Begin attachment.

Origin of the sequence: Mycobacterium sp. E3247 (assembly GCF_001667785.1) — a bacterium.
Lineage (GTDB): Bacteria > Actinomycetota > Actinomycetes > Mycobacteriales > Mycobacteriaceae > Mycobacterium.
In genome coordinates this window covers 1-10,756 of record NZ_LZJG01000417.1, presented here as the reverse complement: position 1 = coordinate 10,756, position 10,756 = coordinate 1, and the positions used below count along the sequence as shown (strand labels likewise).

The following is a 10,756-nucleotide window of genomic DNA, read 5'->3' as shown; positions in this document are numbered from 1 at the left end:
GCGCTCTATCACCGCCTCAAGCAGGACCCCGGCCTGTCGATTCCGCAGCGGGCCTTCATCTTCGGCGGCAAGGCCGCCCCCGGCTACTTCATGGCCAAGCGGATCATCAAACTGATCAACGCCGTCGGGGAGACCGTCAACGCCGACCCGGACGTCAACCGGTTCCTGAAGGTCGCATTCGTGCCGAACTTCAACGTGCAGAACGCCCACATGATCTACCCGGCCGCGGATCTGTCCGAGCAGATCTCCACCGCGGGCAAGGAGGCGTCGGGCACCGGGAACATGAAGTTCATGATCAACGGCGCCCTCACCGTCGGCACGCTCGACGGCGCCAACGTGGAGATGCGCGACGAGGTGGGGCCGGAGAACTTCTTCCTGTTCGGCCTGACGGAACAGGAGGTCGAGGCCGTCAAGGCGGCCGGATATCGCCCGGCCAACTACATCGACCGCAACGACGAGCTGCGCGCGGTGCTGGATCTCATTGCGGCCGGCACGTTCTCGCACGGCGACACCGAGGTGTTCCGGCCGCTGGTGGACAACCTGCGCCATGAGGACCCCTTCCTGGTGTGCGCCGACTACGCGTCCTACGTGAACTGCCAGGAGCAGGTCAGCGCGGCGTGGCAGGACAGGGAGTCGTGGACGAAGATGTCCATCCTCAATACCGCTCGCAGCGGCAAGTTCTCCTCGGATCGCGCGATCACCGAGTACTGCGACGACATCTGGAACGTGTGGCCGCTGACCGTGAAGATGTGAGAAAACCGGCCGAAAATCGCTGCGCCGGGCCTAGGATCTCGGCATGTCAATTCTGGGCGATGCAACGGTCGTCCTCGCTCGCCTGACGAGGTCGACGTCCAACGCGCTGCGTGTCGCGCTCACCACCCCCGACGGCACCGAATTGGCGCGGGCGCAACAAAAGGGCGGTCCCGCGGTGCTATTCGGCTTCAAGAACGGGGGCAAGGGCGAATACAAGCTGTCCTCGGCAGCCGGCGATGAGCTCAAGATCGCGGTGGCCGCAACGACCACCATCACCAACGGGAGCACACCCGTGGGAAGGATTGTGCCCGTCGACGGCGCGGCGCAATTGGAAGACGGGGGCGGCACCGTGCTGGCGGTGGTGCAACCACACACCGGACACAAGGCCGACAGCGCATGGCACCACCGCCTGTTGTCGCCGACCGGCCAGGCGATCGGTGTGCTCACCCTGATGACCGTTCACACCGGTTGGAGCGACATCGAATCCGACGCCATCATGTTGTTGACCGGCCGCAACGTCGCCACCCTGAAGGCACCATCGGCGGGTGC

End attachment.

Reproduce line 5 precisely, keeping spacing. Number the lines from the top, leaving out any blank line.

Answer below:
GCGCTCTATCACCGCCTCAAGCAGGACCCCGGCCTGTCGATTCCGCAGCGGGCCTTCATCTTCGGCGGCAAGGCCGCCCCCGGCTACTTCATGGCCAAGCGGATCATCAAACTGATCAACGCCGTCGGGGAGACCGTCAACGCCGACCCGGACGTCAACCGGTTCCTGAAGGTCGCATTCGTGCCGAACTTCAACGTGCAGAACGCCCACATGATCTACCCGGCCGCGGATCTGTCCGAGCAGATCTCCACCGCGGGCAAGGAGGCGTCGGGCACCGGGAACATGAAGTTCATGATCAACGGCGCCCTCACCGTCGGCACGCTCGACGGCGCCAACGTGGAGATGCGCGACGAGGTGGGGCCGGAGAACTTCTTCCTGTTCGGCCTGACGGAACAGGAGGTCGAGGCCGTCAAGGCGGCCGGATATCGCCCGGCCAACTACATCGACCGCAACGACGAGCTGCGCGCGGTGCTGGATCTCATTGCGGCCGGCACGTTCTCGCACGGCGACACCGAGGTGTTCCGGCCGCTGGTGGACAACCTGCGCCATGAGGACCCCTTCCTGGTGTGCGCCGACTACGCGTCCTACGTGAACTGCCAGGAGCAGGTCAGCGCGGCGTGGCAGGACAGGGAGTCGTGGACGAAGATGTCCATCCTCAATACCGCTCGCAGCGGCAAGTTCTCCTCGGATCGCGCGATCACCGAGTACTGCGACGACATCTGGAACGTGTGGCCGCTGACCGTGAAGATGTGAGAAAACCGGCCGAAAATCGCTGCGCCGGGCCTAGGATCTCGGCATGTCAATTCTGGGCGATGCAACGGTCGTCCTCGCTCGCCTGACGAGGTCGACGTCCAACGCGCTGCGTGTCGCGCTCACCACCCCCGACGGCACCGAATTGGCGCGGGCGCAACAAAAGGGCGGTCCCGCGGTGCTATTCGGCTTCAAGAACGGGGGCAAGGGCGAATACAAGCTGTCCTCGGCAGCCGGCGATGAGCTCAAGATCGCGGTGGCCGCAACGACCACCATCACCAACGGGAGCACACCCGTGGGAAGGATTGTGCCCGTCGACGGCGCGGCGCAATTGGAAGACGGGGGCGGCACCGTGCTGGCGGTGGTGCAACCACACACCGGACACAAGGCCGACAGCGCATGGCACCACCGCCTGTTGTCGCCGACCGGCCAGGCGATCGGTGTGCTCACCCTGATGACCGTTCACACCGGTTGGAGCGACATCGAATCCGACGCCATCATGTTGTTGACCGGCCGCAACGTCGCCACCCTGAAGGCACCATCGGCGGGTGC